Poker. Blackjack. Texas Hold 'Em. Canasta. Rook. There are a myriad of card games out there, but only one reigns supreme: Old Maid. Old Maid is a favorite pastime for everyone from children to old maids, and there are a number of reasons for its popularity. For one thing, it's easy to play. For another, anyone can play it. However, it must be admitted that the game also holds some mystical quality that can't quite be placed. It casts a spell over its participants that is only broken when the whole table is laughing and pointing fingers at the lone loser dubbed the Old Maid.
Perhaps you remember playing this exhilarating game as a child and nostalgia is beckoning for you to relearn it; or maybe you want a nice way to spend the rainy day with the kids. It could be that you and the boys are getting bored with Poker and want something more challenging; or maybe you're going to visit Grannie this weekend and want to brush up on your skills so you can totally own her and her clique at the nursing home. Whatever your reason for wanting to learn this high-stakes game, we've got you covered. Here's everything you need to know about playing old maid.
What Is Old Maid?
Before you undertake the incredible journey of learning how to play the #1 game in all the universe, you'll undoubtedly want to understand what exactly it is and learn of its exotic origins. To put it plainly, Old Maid is the world-renowned card game played with 51 cards instead of the standard 52.
There are a few reasons for this, but the best way to explain it is that this is sort of like Old Maid holding one hand behind its back to fight with other games like Poker and Rook. It's also because the point of the game is to leave one card standing, and you can't do that with an even number of cards in play.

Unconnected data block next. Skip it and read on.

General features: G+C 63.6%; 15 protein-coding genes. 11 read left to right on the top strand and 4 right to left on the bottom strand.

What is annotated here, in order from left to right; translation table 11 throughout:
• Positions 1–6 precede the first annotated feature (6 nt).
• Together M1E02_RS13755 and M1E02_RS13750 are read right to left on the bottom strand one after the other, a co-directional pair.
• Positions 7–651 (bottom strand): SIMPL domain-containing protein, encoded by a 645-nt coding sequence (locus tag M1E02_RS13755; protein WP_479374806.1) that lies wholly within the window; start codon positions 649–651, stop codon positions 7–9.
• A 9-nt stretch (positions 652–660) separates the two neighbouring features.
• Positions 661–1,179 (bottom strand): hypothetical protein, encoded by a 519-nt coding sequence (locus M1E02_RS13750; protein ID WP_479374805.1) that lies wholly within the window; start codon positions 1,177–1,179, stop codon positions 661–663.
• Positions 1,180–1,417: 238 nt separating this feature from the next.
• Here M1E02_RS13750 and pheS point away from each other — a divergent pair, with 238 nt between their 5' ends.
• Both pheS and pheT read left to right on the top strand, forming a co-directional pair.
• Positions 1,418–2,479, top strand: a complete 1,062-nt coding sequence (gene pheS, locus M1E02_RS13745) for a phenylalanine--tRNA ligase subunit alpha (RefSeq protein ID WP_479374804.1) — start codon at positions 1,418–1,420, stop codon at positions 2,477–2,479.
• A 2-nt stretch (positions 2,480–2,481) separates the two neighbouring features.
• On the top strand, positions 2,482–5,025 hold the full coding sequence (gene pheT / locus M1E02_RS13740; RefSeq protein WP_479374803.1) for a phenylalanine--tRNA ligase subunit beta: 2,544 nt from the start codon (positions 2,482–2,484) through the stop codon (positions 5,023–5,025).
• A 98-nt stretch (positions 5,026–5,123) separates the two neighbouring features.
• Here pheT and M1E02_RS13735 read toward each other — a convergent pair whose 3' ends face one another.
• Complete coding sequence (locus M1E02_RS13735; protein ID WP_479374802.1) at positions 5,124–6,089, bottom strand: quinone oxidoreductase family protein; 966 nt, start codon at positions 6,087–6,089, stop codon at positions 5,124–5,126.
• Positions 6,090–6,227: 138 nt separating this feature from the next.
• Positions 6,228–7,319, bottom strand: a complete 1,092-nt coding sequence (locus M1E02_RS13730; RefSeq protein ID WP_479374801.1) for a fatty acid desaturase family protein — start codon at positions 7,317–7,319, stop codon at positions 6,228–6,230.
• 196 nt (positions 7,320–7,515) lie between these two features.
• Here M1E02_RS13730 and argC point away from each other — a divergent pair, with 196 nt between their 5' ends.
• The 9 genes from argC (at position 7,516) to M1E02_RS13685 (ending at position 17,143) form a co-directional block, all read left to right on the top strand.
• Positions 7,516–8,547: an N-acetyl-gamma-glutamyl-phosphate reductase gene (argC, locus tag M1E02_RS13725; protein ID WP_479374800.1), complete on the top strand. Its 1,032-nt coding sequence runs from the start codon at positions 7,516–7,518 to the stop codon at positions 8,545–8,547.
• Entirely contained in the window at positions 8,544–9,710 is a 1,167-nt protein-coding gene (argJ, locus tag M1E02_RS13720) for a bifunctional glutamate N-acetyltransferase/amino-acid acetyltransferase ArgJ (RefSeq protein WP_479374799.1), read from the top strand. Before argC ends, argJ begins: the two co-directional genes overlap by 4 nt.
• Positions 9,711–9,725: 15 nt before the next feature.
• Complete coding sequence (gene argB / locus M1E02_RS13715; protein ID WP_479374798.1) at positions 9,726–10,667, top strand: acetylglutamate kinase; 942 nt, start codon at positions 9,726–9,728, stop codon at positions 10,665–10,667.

The History Of Old Maid
Old Maid is a Victorian card game, but some believe that it originates from an ancient form of gambling which determined who would pay for the drinks. Just imagine finding yourself in a common tavern in ancient Rome with Tiberius, who busts out a deck of cards and sits you and your buddies down at the table to see who's paying for those cherry cream sodas. OK, we're being ridiculous, but it is true that some claim Old Maid has origins this old and prestigious. So next time you set down for a round or two with Grandma, keep in mind that you're participating in a tradition that could be a thousand years old at least.
Names And Variants Of Old Maid
Depending on where you go, you'll find Old Maid called different things. For instance, in Sweden it's known as Svarte Petter; in Germany as Schwarzer Peter or Shwarze Dame; in Denmark as Sorteper; in Norway as Svarteper; in Slovenia and Croatia as Crni Peter, and in Hungary as Fekete Peter.
In Slovakia, the game is known as Cierny Peter; in Czech Republic as Cerny Peter; in Finland as Musta Pekka; and in Poland as Czarny Piotrus. All of these names have the same meaning in English: Black Peter. This is an ancient Scandinavian character dating back to pagan times: a kind of foolish person blackened by the soot of chimneys and made into a trope somewhat like an "Old Maid."
"Scabby Queen" is primarily played in the UK. The only difference between this game and Old Maid is that the loser gets a punishment determined by the card at the bottom of a newly shuffled deck. If it's a red card, the player is rapped on their hand with the deck. If it's black, then the entire deck gets scraped across their knuckles. This can actually draw blood if performed by a skillful enough player (the name, after all, is "Scabby" Queen). There is also a point system based upon the value of the card that determines how many times the punishment is performed.
In Italy, the game is known as Asino. In France, it's called Le Pouilleux (both meaning someone who is lousy or louse ridden) or Vieux Garçon ("old boy," an idiom for a confirmed bachelor). In Greece, it's known as muntzuris, which means "smudged, smutted," as in the past, winners would smudge the losers with soot.